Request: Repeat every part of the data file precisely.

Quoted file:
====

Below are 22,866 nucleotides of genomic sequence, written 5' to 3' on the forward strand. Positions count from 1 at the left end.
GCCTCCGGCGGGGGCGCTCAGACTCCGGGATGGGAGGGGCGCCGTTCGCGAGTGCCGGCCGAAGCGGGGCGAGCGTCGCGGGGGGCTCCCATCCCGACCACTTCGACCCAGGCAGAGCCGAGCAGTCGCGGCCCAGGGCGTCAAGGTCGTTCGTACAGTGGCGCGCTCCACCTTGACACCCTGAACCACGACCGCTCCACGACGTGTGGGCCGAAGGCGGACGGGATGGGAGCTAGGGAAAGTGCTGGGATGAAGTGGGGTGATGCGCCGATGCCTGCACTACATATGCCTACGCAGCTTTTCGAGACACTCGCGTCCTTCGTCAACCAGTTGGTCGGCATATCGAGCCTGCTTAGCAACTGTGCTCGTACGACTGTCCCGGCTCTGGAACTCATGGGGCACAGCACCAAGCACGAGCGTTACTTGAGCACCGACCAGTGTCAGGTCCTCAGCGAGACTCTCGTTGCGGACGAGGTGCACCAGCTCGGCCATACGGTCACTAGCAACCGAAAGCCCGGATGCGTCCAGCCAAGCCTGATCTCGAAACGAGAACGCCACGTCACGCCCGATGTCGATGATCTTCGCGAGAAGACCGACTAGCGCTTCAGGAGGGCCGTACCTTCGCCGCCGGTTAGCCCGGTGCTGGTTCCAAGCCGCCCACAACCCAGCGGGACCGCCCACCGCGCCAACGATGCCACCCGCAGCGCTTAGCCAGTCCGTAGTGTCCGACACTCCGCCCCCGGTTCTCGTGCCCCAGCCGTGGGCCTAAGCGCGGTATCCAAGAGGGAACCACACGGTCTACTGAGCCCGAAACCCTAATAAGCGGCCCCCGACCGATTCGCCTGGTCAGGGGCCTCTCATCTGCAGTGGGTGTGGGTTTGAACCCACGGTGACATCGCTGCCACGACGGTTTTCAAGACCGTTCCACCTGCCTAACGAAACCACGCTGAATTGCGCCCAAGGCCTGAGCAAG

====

Below are 22,866 nucleotides of genomic sequence, written 5' to 3' on the forward strand. Positions count from 1 at the left end.
GCCTCCGGCGGGGGCGCTCAGACTCCGGGATGGGAGGGGCGCCGTTCGCGAGTGCCGGCCGAAGCGGGGCGAGCGTCGCGGGGGGCTCCCATCCCGACCACTTCGACCCAGGCAGAGCCGAGCAGTCGCGGCCCAGGGCGTCAAGGTCGTTCGTACAGTGGCGCGCTCCACCTTGACACCCTGAACCACGACCGCTCCACGACGTGTGGGCCGAAGGCGGACGGGATGGGAGCTAGGGAAAGTGCTGGGATGAAGTGGGGTGATGCGCCGATGCCTGCACTACATATGCCTACGCAGCTTTTCGAGACACTCGCGTCCTTCGTCAACCAGTTGGTCGGCATATCGAGCCTGCTTAGCAACTGTGCTCGTACGACTGTCCCGGCTCTGGAACTCATGGGGCACAGCACCAAGCACGAGCGTTACTTGAGCACCGACCAGTGTCAGGTCCTCAGCGAGACTCTCGTTGCGGACGAGGTGCACCAGCTCGGCCATACGGTCACTAGCAACCGAAAGCCCGGATGCGTCCAGCCAAGCCTGATCTCGAAACGAGAACGCCACGTCACGCCCGATGTCGATGATCTTCGCGAGAAGACCGACTAGCGCTTCAGGAGGGCCGTACCTTCGCCGCCGGTTAGCCCGGTGCTGGTTCCAAGCCGCCCACAACCCAGCGGGACCGCCCACCGCGCCAACGATGCCACCCGCAGCGCTTAGCCAGTCCGTAGTGTCCGACACTCCGCCCCCGGTTCTCGTGCCCCAGCCGTGGGCCTAAGCGCGGTATCCAAGAGGGAACCACACGGTCTACTGAGCCCGAAACCCTAATAAGCGGCCCCCGACCGATTCGCCTGGTCAGGGGCCTCTCATCTGCAGTGGGTGTGGGTTTGAACCCACGGTGACATCGCTGCCACGACGGTTTTCAAGACCGTTCCACCTGCCTAACGAAACCACGCTGAATTGCGCCCAAGGCCTGAGCAAG